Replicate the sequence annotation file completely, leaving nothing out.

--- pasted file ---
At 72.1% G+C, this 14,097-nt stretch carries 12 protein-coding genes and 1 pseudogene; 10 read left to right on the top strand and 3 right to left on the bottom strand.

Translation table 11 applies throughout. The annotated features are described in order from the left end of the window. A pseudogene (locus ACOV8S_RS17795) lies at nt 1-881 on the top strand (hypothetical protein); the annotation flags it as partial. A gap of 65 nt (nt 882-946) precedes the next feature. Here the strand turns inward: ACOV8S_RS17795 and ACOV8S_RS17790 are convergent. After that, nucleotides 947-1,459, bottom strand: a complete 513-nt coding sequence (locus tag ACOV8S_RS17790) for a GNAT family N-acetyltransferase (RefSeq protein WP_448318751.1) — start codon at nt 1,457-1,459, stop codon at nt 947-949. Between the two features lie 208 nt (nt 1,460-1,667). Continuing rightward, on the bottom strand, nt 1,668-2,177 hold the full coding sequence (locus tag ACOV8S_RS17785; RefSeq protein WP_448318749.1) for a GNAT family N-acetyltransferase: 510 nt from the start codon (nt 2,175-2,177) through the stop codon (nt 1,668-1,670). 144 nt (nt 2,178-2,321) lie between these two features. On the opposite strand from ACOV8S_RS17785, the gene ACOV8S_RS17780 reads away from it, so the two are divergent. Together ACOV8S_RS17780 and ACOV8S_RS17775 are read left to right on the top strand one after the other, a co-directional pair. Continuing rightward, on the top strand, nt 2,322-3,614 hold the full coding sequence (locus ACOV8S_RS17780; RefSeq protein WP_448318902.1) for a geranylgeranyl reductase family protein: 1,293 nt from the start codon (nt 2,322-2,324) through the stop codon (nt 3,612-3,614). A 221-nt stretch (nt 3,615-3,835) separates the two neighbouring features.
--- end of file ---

At 72.1% G+C, this 14,097-nt stretch carries 12 protein-coding genes and 1 pseudogene; 10 read left to right on the top strand and 3 right to left on the bottom strand.

Translation table 11 applies throughout. The annotated features are described in order from the left end of the window. A pseudogene (locus ACOV8S_RS17795) lies at nt 1-881 on the top strand (hypothetical protein); the annotation flags it as partial. A gap of 65 nt (nt 882-946) precedes the next feature. Here the strand turns inward: ACOV8S_RS17795 and ACOV8S_RS17790 are convergent. After that, nucleotides 947-1,459, bottom strand: a complete 513-nt coding sequence (locus tag ACOV8S_RS17790) for a GNAT family N-acetyltransferase (RefSeq protein WP_448318751.1) — start codon at nt 1,457-1,459, stop codon at nt 947-949. Between the two features lie 208 nt (nt 1,460-1,667). Continuing rightward, on the bottom strand, nt 1,668-2,177 hold the full coding sequence (locus tag ACOV8S_RS17785; RefSeq protein WP_448318749.1) for a GNAT family N-acetyltransferase: 510 nt from the start codon (nt 2,175-2,177) through the stop codon (nt 1,668-1,670). 144 nt (nt 2,178-2,321) lie between these two features. On the opposite strand from ACOV8S_RS17785, the gene ACOV8S_RS17780 reads away from it, so the two are divergent. Together ACOV8S_RS17780 and ACOV8S_RS17775 are read left to right on the top strand one after the other, a co-directional pair. Continuing rightward, on the top strand, nt 2,322-3,614 hold the full coding sequence (locus ACOV8S_RS17780; RefSeq protein WP_448318902.1) for a geranylgeranyl reductase family protein: 1,293 nt from the start codon (nt 2,322-2,324) through the stop codon (nt 3,612-3,614). A 221-nt stretch (nt 3,615-3,835) separates the two neighbouring features.